8. Packaging :

The renaissance that I have seen in this area is quite amazing. I think a lot of that is thanks to DTC brands because it combines brand philosophy, design based storytelling and catering to a digital native audience’s aesthetic. To the extent where traditional FMCG/FMCD brands are experimenting because they have started selling online. An interesting domain to (re)learn.

9. Content Strategy & Marketing :

The debate might still be happening on what kind of aristocrat content is, but a good content strategy can do wonders at every stage of the marketing funnel. The ability to craft and execute this content strategy across media formats – text, visuals, video, podcasts etc – is an invaluable asset. As a form of storytelling, it is expanding to other domains too. e.g. gaming – just look at the kind of stuff that happens on Fortnite! Not to mention native advertising, which can be rewarding when done right.

10. Social Media :

Beyond the garden-variety page management and vanity metrics, and into connecting social media metrics to business metrics. Balancing moment marketing and sustainable brand impact, knowing how to create and manage UGC and tie it back to brand strategy, keeping yourself up-to-date on new platforms and new features on existing platforms, and being able to apply that in your brand’s context, there’s really a lot going on here.

11. Influencers and Celeb endorsements :

 A must-have in a marketer’s toolkit these days. Understanding the value this provides to your brand, finding the right agency and personality, thinking through all the deliverables, negotiating well, and making sure he/she (“it” is also a future thanks to bot influencers) delivers this value. As forms of entertainment expand, product placement opportunities will also evolve, and become more significant.

12. (Digital) Customer Acquisition :

There was a time when it was simply Google (SEM & display), Facebook, SEO and a few affiliate experiments to see what could scale. That was when I started doing this, a decade ago! It is an ocean now – Amazon ads, app installs, programmatic, messenger ads, visual and voice search, there’s something new popping up all the time. It requires considerable effort to be on top of all this and filter the things relevant to you. To see beyond channels and set up an acquisition strategy that optimises for business growth is a neat trick to learn. And practice.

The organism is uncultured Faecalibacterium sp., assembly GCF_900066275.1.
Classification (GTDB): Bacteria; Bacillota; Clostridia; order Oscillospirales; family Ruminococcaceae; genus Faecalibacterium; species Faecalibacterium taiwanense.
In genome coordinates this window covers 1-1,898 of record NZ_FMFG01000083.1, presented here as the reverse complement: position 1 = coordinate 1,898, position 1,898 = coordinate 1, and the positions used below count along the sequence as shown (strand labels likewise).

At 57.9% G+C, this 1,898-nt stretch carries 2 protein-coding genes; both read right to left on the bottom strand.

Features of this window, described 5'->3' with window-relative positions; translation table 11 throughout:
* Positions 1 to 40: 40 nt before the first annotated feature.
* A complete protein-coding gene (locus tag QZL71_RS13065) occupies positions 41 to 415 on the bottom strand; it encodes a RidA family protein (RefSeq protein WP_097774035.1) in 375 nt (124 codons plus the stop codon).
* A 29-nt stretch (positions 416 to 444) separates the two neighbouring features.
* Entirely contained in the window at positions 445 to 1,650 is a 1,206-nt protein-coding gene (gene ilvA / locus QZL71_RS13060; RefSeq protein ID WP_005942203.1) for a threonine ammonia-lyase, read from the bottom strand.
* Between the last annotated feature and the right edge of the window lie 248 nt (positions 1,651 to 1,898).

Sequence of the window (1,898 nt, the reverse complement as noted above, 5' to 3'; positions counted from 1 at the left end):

13. Marketing Automation :

Just as in #9, this has grown leaps and bounds from simple email marketing. And here again, AI is playing an increasing role in setting up, monitoring and measuring what used to be called drip marketing. Capturing and utilising first party data, personalising communication at different points in the customer journey, and on various channels – browser push, notifications, chatbots and so on, understanding micro moments, and being really good with both content and context. Understanding the interplay of message, medium and mechanics.

14. Analytics and dashboards :

The understanding of not just how to capture and store data, but to present it in terms of actionable insights. To know what to look for, why and where. This ranges from simplistic channel specific data (say, ROAS) to acquisition and retention efficiency (DAU, MAU, CAC etc) to attribution models, predictive analytics and business intelligence. Even if you’re a brand marketer, if you have the ability to show the business impact of your activities, say a TVC, on business metrics in general, it’ll hold you in good stead.

15. Loyalty and advocacy :

At some stage of the business, it has to become profitable. LTV (lifetime value) helps you understand revenue from a customer, and knowing how to create and calculate it is important. The LTV/CAC number is a simple way to calculate profitability and marketing efficiency. Understanding the requirements of a good CRM, capturing and analysing CSAT and NPS, creating and executing loyalty, advocacy and referral programs, are all related to marketing

16. Internal branding :